Archive for the ‘Philippines’ Category

I’ve been here in the Philippines since last Friday.  It’s an amazing place in sundry ways, but with all of its charm and interest, one element of life here especially impressed me. 

The driving is a genuine wonder.  It has the quality of an unfolding act from the Cirque de Soleil festooning the country as a ribbon from one end to the other. The most thoroughly useless use of paint in all the world has to be the white line down the middle of the road.  Formally, you drive on the right side of the road in this country.  But in fact it would be more accurate to say that it is the habit of most to choose the right-most of the various openings which might be available at any given moment, but that being on the right is very low on the list of factors which would affect that choice. Drivers approaching a vehicle well into the left lane routinely and – for all one can tell – happily swerve to the shoulder, then to the edge of the road, and perhaps to the sidewalk in order to make room.


The assortment of vehicles is really rather stunning. The chief source of transportation for the locals is either a bicycle or small motorcycle with a little cage attached to it designed to hold a paying passenger – or cargo or animals or produce or whatever.  Those little vehicles, some pedal driven and others powered by motors chugging and coughing in protest, weave in and out of traffic, dodging cars and trucks and busses with amazing aplomb, using which ever side of the street seems most propitious, and stopping wherever and whenever either the driver or the passenger feels the urge.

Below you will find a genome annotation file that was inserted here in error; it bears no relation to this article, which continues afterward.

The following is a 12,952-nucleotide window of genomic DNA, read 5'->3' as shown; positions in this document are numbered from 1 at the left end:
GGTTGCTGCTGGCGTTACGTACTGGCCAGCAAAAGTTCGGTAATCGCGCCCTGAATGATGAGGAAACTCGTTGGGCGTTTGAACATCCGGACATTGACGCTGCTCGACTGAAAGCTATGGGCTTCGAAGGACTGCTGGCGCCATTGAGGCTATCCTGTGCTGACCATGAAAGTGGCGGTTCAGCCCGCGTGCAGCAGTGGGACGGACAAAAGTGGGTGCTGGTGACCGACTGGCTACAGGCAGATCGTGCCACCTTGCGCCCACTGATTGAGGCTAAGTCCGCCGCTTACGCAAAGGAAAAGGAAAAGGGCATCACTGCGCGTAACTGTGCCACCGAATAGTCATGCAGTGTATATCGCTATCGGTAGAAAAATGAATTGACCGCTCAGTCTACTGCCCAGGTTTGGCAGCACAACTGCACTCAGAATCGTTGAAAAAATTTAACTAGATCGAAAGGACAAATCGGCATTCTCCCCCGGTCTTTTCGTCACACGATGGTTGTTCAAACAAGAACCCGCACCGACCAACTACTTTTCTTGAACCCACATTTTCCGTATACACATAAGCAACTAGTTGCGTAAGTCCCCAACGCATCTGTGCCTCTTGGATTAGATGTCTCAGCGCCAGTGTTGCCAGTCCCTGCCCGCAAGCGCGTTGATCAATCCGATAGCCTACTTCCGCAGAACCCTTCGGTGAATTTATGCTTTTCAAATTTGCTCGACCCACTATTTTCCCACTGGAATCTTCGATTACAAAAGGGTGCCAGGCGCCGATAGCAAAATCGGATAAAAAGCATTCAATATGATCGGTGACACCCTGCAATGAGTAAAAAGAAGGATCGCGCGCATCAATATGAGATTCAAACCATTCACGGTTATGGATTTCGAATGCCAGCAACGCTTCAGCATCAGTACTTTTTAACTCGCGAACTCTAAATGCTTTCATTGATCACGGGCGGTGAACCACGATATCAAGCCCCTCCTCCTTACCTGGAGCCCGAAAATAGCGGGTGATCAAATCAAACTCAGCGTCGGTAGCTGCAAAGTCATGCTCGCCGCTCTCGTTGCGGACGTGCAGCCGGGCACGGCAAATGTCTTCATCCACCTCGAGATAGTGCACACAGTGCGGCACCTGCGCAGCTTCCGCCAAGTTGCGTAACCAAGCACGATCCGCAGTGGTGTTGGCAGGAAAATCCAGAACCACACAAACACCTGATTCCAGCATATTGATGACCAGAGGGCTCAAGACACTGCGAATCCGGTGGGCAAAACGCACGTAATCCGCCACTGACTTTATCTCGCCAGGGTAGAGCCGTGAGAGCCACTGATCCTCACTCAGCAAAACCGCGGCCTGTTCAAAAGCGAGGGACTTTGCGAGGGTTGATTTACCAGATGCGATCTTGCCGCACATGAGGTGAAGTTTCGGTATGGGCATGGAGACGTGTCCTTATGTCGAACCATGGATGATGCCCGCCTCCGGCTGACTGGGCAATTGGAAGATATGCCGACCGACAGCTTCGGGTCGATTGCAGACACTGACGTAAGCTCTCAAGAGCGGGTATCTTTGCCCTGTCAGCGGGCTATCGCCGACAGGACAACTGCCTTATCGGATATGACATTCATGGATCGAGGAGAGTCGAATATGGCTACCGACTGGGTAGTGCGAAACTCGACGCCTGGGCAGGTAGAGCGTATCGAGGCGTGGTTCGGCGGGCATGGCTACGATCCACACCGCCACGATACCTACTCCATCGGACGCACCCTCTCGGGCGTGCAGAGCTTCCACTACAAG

The local busses are long, low vehicles garishly appointed, and they too make their way with no regard whatever for any apparent rules or even protocols.  Passengers are hanging precariously from various apertures, and they hop on and off with reckless disregard for OSHA standards.  

If something special is happening which the locals would like travelers to stop and visit, or if the municipality intends for you to slow for a school zone (though the traffic seldom gets over about 25 – 30 mph by my estimate) a set of metal sawhorses are placed alternately in the road half way across the opposite lanes so that the traffic has to weave through the maze in both directions. The streets are also deep with motorcycles and scooters, and most of them are carrying passengers as well as the driver – sometimes 4 or 5 passengers. Very often a little child in diapers (that is, diaper age – I didn’t look that close) will straddle the bike in front of the driver and ride along with wide infant eyes watching life roll up at him over  the top of a set of handlebars. 

Plus, there may be a couple of people behind the driver, one of them perhaps carrying a child in her arms.  My friend, Steve, calls the motor scooter the Filipino mini-van. The larger vehicles – full size busses, cars, vans, trucks of every size, move along in a really dazzling but un-choreographed dance that is honestly rather fun to watch. The notion that it would be unwise to try to pass unless you can be confident that you can return to your own lane (such as it is) before encountering oncoming traffic simply has no place in the Filipino psyche. 


In short, there is a real sense of fraternity permeating the drama of driving here; if everyone were not willing to slow down or speed up or back up or move over or take to the sidewalk (such as it is) when necessary to save that other guy’s hide, the system simply wouldn’t work.  I am told that Filipinos find it very difficult to learn to drive in the States – everyone staying in his lane, but nobody looking out for the other guy.  Given that, I’m not sure we have anything to teach the Filipinos about driving!